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ABSTRACT: The growing popularity of wireless technology may have finally attracted enough hackers to make the potential for serious security threats a reality .
In the world of computers and communications, the more widely a technology is used, the more likely it is to become the target of hackers.
Such is the case with mobile technology, particularly smartphones, which have exploded in popularity in recent years. According to market-analysis firm ABI Research, 370 million smartphones were in use globally last year.
Many users download mobile applications with little regard to whether they’re secure, providing a ready way for hackers to attack the devices.
In addition, said Gustavo de Los Reyes, executive director for AT&T Security R&D, “These phones are being used frequently for sensitive transactions like banking, mobile payments, and transmitting confidential business data, making them attractive targets if not protected.”
“The payoffs—financial and personal information —could be huge,” noted Purdue University computer science professor Richard P. Mislan.
Smartphones generally connect to the Internet, as well to PCs for software updates or media synchronization, providing convenient attack vectors.
Device makers and wireless-service providers have long focused on communications and other services, with security remaining an afterthought.
Referring to the two most popular smartphone platforms, Ed Moyle, senior analyst with market-research firm Security Curve, said, “Security is now playing catch-up with the rapid adoption of Android and iPhone, both of which are hard for enterprises to manage.”
Thus, after years of warnings about mobile security, there finally appears to be a reason to worry.
In fact, the number and types of mobile threats—including viruses, spyware, malicious downloadable applications, phishing, and spam—have spiked in recent months.
For instance, McAfee Labs’ threat report for 2010’s fourth quarter reported a 46 percent increase in malware targeting mobile phones over the same time period the previous year.
“We’re seeing more than 55,000 new pieces of [mobile] malware on a daily basis,” said Dave Marcus, McAfee Labs’ director of security research and communications.
Mobile devices increasingly face various types of threats.
Botnets are becoming a concern for wireless devices.
Attackers form a botnet by infecting multiple machines with malware that victims generally acquire via e-mail attachments or from compromised applications or websites. The malware gives hackers remote control of the “zombie” devices, which can then be instructed to perform harmful acts in concert.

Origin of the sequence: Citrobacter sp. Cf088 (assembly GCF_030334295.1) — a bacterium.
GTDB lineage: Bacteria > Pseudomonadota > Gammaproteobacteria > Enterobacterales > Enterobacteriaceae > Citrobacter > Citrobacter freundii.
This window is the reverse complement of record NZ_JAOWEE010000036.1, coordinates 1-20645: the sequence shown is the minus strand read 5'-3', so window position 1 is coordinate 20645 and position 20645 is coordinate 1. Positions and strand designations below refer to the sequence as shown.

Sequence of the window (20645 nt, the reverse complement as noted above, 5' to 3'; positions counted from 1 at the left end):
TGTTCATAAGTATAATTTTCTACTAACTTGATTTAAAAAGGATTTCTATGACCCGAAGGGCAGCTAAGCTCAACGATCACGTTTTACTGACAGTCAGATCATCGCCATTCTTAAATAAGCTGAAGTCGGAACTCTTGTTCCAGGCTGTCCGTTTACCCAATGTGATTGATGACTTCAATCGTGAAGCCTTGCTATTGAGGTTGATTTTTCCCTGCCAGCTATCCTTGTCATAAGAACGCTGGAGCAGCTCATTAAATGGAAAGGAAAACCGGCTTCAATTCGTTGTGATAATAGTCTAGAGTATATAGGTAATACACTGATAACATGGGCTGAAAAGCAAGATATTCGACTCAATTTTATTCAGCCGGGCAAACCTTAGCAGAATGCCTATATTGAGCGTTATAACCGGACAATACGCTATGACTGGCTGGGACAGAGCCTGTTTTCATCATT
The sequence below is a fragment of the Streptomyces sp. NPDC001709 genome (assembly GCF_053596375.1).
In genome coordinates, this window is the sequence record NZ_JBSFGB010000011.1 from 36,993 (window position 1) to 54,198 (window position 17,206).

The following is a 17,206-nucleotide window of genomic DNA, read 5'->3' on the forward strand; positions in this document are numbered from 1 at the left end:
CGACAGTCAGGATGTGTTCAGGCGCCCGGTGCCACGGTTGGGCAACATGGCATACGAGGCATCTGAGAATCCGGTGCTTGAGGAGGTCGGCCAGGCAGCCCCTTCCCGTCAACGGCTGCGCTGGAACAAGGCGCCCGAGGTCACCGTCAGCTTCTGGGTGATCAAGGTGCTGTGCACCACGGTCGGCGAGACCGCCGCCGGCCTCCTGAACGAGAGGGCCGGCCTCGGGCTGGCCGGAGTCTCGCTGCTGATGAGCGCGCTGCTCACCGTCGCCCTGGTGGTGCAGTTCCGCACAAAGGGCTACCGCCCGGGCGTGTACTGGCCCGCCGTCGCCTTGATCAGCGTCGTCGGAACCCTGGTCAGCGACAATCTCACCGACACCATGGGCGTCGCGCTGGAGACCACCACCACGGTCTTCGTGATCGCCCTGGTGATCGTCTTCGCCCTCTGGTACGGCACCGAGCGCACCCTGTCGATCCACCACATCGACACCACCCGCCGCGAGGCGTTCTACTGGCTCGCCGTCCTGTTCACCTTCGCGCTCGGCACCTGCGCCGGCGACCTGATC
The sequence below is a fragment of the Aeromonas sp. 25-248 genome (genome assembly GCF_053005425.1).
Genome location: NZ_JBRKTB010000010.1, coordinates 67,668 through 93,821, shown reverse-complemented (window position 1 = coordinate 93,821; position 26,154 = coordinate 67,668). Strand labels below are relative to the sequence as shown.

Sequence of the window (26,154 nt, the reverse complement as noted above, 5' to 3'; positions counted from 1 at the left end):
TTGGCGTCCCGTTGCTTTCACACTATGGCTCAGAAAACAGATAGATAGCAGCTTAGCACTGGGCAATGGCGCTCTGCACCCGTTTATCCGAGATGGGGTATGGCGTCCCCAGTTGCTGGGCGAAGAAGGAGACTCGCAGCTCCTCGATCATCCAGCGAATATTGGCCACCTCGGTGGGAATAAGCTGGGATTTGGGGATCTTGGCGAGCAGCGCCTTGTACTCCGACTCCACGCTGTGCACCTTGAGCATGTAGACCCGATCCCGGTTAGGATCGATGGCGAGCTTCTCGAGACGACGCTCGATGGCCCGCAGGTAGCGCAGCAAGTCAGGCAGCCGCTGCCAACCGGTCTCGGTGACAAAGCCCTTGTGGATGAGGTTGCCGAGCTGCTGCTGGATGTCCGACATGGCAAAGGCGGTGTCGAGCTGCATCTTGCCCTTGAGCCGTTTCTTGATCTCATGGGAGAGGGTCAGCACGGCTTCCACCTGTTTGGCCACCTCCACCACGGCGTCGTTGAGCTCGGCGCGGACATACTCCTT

“These command channels could also provide a way to update the malicious code so that it will communicate or act differently,” said Juniper Networks research engineer Troy Vennon.
Mobile botnets are most effective at sending SMS messages.
The easiest way for an attacker to benefit from a mobile zombie network is to send SMS or multimedia message service (MMS) communications to a premium phone account that charges victims fees per message, explained Vennon.
The scammers act as the premium-account owner’s affiliates, receiving some of the money that their attacks generate, noted Bradley Antsis, vice president of technical strategy for security vendor M86.
The Yxe malware family that hit China last year caused this problem.
Also in 2010, malware originating in Holland exploited a vulnerability in jailbroken smartphones—those that owners have modified to gain OS root access and remove manufacturers’ usage limitations—to create a botnet. The network sent SMS messages to premium numbers.
Last year, another mobile botnet targeted European customers of a Dutch online bank. The malware used in the attack included command logic that gave the hacker remote control of victims’ smartphones.
With PCs, hackers often use zombies within botnets to launch denial-of-service attacks. Thus far, though, there have been no major mobile DoS incidents.
In some cases, hackers have uploaded malicious programs or games to third-party smartphone-application marketplaces—such as those for Apple’s iPhone and Google’s Android devices—or have otherwise made them available on the Internet.
“These malicious apps are usually free and get on a phone because users voluntarily install them,” said Pierluigi Stella, chief technology officer for Internet-security vendor Network Box USA.